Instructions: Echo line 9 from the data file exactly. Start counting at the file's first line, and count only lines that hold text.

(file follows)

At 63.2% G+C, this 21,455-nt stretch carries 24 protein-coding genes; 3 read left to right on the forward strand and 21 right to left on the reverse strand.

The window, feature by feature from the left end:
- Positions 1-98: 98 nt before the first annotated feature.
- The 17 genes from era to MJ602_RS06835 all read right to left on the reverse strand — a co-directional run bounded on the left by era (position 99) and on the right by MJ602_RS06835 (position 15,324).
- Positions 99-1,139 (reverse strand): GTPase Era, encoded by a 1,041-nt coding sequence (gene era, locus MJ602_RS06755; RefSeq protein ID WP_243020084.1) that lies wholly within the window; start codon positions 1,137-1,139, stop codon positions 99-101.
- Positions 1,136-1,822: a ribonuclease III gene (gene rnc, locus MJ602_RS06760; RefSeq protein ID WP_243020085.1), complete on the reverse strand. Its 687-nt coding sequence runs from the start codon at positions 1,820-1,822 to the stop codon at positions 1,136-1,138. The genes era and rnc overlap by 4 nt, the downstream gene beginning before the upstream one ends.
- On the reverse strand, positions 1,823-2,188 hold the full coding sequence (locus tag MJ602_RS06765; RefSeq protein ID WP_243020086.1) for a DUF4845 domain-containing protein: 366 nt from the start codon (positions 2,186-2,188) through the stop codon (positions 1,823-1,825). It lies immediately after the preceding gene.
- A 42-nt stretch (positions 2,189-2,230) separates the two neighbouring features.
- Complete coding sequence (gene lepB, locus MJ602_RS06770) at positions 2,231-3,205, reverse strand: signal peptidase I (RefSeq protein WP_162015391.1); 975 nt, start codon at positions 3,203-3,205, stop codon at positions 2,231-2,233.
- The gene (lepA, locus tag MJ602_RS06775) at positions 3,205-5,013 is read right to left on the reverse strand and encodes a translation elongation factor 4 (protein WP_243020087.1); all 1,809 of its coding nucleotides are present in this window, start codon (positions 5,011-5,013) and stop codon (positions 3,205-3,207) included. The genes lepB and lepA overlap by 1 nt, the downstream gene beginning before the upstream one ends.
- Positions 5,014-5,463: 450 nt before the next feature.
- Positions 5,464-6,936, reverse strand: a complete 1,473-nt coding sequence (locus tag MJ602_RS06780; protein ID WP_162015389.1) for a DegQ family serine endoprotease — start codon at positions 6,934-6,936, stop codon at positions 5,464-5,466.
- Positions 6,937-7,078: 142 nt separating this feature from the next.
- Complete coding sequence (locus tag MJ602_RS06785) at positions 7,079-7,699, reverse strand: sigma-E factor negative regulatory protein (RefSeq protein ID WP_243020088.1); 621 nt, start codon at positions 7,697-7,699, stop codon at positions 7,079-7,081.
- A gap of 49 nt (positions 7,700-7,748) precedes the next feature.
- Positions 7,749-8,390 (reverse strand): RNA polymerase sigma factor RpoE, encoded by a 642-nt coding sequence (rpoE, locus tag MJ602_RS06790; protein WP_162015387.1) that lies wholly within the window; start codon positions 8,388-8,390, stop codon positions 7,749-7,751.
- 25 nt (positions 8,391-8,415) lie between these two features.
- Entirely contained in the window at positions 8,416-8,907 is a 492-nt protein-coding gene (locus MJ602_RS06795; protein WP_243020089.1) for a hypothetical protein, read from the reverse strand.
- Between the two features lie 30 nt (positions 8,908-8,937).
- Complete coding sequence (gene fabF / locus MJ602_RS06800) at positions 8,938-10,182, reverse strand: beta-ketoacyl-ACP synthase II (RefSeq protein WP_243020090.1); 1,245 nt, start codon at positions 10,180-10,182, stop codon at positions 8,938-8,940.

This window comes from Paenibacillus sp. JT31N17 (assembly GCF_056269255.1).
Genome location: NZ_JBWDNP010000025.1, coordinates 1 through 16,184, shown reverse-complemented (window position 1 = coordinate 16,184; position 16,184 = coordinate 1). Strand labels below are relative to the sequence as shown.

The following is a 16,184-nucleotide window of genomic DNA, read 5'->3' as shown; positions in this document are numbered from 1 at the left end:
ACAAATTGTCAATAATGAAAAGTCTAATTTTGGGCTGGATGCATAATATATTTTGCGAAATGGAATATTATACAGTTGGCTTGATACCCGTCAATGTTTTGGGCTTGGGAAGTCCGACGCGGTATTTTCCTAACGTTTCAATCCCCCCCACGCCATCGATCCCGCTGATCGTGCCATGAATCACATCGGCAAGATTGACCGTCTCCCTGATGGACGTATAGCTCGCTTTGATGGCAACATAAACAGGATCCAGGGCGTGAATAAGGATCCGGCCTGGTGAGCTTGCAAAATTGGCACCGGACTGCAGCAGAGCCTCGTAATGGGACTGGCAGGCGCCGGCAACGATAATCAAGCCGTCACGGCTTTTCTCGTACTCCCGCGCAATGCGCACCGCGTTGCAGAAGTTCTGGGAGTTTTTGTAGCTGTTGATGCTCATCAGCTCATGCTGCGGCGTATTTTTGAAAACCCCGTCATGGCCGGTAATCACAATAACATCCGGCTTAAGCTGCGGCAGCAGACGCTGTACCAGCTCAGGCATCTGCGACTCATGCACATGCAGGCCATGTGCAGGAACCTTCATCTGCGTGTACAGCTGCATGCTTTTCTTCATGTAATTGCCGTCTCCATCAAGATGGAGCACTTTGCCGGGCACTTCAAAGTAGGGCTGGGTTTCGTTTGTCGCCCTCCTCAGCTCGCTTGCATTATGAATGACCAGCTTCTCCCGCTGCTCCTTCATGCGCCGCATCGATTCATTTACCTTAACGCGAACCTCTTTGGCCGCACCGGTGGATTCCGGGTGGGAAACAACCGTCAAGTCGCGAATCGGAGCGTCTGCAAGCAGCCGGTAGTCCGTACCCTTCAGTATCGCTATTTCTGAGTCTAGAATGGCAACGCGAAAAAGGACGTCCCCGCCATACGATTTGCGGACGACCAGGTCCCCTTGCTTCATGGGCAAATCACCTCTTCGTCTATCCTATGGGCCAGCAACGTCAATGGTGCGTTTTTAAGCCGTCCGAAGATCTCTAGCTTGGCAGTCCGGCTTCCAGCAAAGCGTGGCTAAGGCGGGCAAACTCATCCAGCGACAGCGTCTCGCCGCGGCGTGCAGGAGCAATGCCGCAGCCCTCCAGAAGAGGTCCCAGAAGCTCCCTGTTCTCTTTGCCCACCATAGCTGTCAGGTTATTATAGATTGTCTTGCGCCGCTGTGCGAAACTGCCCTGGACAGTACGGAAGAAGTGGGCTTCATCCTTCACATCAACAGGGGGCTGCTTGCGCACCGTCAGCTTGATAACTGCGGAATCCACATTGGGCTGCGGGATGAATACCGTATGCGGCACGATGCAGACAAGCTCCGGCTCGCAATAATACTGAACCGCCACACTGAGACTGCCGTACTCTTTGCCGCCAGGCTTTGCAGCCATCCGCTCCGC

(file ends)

- Complete coding sequence (gene lepB, locus MJ602_RS06770) at positions 2,231-3,205, reverse strand: signal peptidase I (RefSeq protein WP_162015391.1); 975 nt, start codon at positions 3,203-3,205, stop codon at positions 2,231-2,233.